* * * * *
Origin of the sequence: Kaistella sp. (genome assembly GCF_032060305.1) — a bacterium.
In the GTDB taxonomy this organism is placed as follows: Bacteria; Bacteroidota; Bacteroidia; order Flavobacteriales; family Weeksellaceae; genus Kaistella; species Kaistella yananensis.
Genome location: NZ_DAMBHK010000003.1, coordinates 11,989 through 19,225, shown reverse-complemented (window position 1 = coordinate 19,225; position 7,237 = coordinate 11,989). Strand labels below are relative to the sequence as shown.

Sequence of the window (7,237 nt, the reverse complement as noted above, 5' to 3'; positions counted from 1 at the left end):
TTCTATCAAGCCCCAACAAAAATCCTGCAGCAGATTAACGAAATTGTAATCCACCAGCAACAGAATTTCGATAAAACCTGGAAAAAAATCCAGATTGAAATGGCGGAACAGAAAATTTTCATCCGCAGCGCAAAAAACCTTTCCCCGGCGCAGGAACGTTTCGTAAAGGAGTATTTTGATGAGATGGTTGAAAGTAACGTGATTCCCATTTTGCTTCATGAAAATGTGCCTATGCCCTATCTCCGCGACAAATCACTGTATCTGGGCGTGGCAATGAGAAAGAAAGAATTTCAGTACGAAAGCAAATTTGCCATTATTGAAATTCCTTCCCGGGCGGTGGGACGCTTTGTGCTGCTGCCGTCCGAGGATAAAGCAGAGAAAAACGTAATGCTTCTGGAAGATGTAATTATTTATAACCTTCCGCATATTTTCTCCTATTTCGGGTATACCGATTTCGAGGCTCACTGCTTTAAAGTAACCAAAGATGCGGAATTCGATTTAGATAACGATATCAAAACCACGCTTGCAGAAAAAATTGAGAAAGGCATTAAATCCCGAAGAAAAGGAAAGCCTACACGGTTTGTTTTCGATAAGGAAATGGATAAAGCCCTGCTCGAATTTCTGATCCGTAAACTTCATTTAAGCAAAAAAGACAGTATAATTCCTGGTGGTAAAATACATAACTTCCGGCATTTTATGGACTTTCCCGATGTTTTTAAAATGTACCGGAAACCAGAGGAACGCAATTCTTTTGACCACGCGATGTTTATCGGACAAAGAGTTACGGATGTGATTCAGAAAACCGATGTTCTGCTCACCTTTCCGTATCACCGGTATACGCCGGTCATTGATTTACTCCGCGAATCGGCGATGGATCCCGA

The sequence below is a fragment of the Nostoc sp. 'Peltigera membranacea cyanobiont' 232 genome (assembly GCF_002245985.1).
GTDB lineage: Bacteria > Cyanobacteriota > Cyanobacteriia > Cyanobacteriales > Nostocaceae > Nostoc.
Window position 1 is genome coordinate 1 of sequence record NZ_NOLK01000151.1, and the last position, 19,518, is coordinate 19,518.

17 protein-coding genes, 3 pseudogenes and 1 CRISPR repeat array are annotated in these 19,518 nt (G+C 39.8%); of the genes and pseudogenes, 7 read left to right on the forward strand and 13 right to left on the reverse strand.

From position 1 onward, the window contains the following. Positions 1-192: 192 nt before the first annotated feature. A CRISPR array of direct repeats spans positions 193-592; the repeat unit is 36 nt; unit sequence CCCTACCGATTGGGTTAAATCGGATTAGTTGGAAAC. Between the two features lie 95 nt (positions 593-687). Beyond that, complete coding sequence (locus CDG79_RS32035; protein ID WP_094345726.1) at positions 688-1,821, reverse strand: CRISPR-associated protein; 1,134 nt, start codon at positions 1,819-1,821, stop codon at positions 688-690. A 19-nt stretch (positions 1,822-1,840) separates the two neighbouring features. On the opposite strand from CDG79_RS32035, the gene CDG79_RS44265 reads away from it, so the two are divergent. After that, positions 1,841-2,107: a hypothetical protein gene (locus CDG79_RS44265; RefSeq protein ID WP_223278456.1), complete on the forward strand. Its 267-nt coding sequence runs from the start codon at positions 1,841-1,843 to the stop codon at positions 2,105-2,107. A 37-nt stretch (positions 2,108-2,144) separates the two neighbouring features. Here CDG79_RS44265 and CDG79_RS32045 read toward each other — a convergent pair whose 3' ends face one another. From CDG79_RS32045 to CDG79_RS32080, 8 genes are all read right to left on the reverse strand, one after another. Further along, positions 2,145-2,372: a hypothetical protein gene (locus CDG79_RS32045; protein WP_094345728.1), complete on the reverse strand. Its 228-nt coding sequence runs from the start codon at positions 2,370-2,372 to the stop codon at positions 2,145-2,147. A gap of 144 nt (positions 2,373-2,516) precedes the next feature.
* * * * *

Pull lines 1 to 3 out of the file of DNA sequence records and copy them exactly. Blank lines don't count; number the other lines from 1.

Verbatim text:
Origin of the sequence: Kaistella sp. (genome assembly GCF_032060305.1) — a bacterium.
In the GTDB taxonomy this organism is placed as follows: Bacteria; Bacteroidota; Bacteroidia; order Flavobacteriales; family Weeksellaceae; genus Kaistella; species Kaistella yananensis.
Genome location: NZ_DAMBHK010000003.1, coordinates 11,989 through 19,225, shown reverse-complemented (window position 1 = coordinate 19,225; position 7,237 = coordinate 11,989). Strand labels below are relative to the sequence as shown.